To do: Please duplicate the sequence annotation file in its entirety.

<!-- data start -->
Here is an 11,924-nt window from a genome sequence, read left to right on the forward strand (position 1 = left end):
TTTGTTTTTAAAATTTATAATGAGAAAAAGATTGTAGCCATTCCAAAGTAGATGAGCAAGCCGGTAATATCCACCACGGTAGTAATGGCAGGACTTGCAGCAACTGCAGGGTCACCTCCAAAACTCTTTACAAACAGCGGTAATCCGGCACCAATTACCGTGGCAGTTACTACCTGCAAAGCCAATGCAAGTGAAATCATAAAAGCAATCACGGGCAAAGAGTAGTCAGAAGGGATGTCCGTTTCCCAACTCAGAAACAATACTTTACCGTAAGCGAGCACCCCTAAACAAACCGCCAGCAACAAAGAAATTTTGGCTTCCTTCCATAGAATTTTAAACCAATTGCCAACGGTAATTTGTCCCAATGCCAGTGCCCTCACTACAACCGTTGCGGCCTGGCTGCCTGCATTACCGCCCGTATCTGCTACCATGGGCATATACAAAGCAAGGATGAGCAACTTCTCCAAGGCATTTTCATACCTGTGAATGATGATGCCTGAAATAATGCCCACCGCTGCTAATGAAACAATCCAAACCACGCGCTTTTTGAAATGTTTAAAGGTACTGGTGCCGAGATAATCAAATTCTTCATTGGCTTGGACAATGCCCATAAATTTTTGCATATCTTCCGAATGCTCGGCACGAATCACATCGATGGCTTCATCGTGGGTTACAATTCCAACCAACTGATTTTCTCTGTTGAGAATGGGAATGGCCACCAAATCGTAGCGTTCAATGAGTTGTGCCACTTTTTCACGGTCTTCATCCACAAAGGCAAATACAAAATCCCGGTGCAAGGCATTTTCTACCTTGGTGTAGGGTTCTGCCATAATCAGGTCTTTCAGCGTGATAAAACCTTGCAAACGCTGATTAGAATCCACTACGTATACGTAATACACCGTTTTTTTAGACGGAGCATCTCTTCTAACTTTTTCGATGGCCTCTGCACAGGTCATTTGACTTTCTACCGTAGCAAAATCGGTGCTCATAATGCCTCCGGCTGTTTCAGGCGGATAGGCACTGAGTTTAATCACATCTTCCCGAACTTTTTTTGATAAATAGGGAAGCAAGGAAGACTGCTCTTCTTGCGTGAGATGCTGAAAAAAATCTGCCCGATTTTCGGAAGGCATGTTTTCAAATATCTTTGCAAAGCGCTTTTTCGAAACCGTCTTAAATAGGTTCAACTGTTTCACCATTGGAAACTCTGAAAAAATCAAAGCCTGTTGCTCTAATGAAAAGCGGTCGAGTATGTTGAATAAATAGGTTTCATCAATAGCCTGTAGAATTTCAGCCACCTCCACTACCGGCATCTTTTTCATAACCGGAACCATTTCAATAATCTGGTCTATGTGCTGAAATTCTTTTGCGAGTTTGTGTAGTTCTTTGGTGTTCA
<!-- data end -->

Here is an 11,924-nt window from a genome sequence, read left to right on the forward strand (position 1 = left end):
TTTGTTTTTAAAATTTATAATGAGAAAAAGATTGTAGCCATTCCAAAGTAGATGAGCAAGCCGGTAATATCCACCACGGTAGTAATGGCAGGACTTGCAGCAACTGCAGGGTCACCTCCAAAACTCTTTACAAACAGCGGTAATCCGGCACCAATTACCGTGGCAGTTACTACCTGCAAAGCCAATGCAAGTGAAATCATAAAAGCAATCACGGGCAAAGAGTAGTCAGAAGGGATGTCCGTTTCCCAACTCAGAAACAATACTTTACCGTAAGCGAGCACCCCTAAACAAACCGCCAGCAACAAAGAAATTTTGGCTTCCTTCCATAGAATTTTAAACCAATTGCCAACGGTAATTTGTCCCAATGCCAGTGCCCTCACTACAACCGTTGCGGCCTGGCTGCCTGCATTACCGCCCGTATCTGCTACCATGGGCATATACAAAGCAAGGATGAGCAACTTCTCCAAGGCATTTTCATACCTGTGAATGATGATGCCTGAAATAATGCCCACCGCTGCTAATGAAACAATCCAAACCACGCGCTTTTTGAAATGTTTAAAGGTACTGGTGCCGAGATAATCAAATTCTTCATTGGCTTGGACAATGCCCATAAATTTTTGCATATCTTCCGAATGCTCGGCACGAATCACATCGATGGCTTCATCGTGGGTTACAATTCCAACCAACTGATTTTCTCTGTTGAGAATGGGAATGGCCACCAAATCGTAGCGTTCAATGAGTTGTGCCACTTTTTCACGGTCTTCATCCACAAAGGCAAATACAAAATCCCGGTGCAAGGCATTTTCTACCTTGGTGTAGGGTTCTGCCATAATCAGGTCTTTCAGCGTGATAAAACCTTGCAAACGCTGATTAGAATCCACTACGTATACGTAATACACCGTTTTTTTAGACGGAGCATCTCTTCTAACTTTTTCGATGGCCTCTGCACAGGTCATTTGACTTTCTACCGTAGCAAAATCGGTGCTCATAATGCCTCCGGCTGTTTCAGGCGGATAGGCACTGAGTTTAATCACATCTTCCCGAACTTTTTTTGATAAATAGGGAAGCAAGGAAGACTGCTCTTCTTGCGTGAGATGCTGAAAAAAATCTGCCCGATTTTCGGAAGGCATGTTTTCAAATATCTTTGCAAAGCGCTTTTTCGAAACCGTCTTAAATAGGTTCAACTGTTTCACCATTGGAAACTCTGAAAAAATCAAAGCCTGTTGCTCTAATGAAAAGCGGTCGAGTATGTTGAATAAATAGGTTTCATCAATAGCCTGTAGAATTTCAGCCACCTCCACTACCGGCATCTTTTTCATAACCGGAACCATTTCAATAATCTGGTCTATGTGCTGAAATTCTTTTGCGAGTTTGTGTAGTTCTTTGGTGTTCA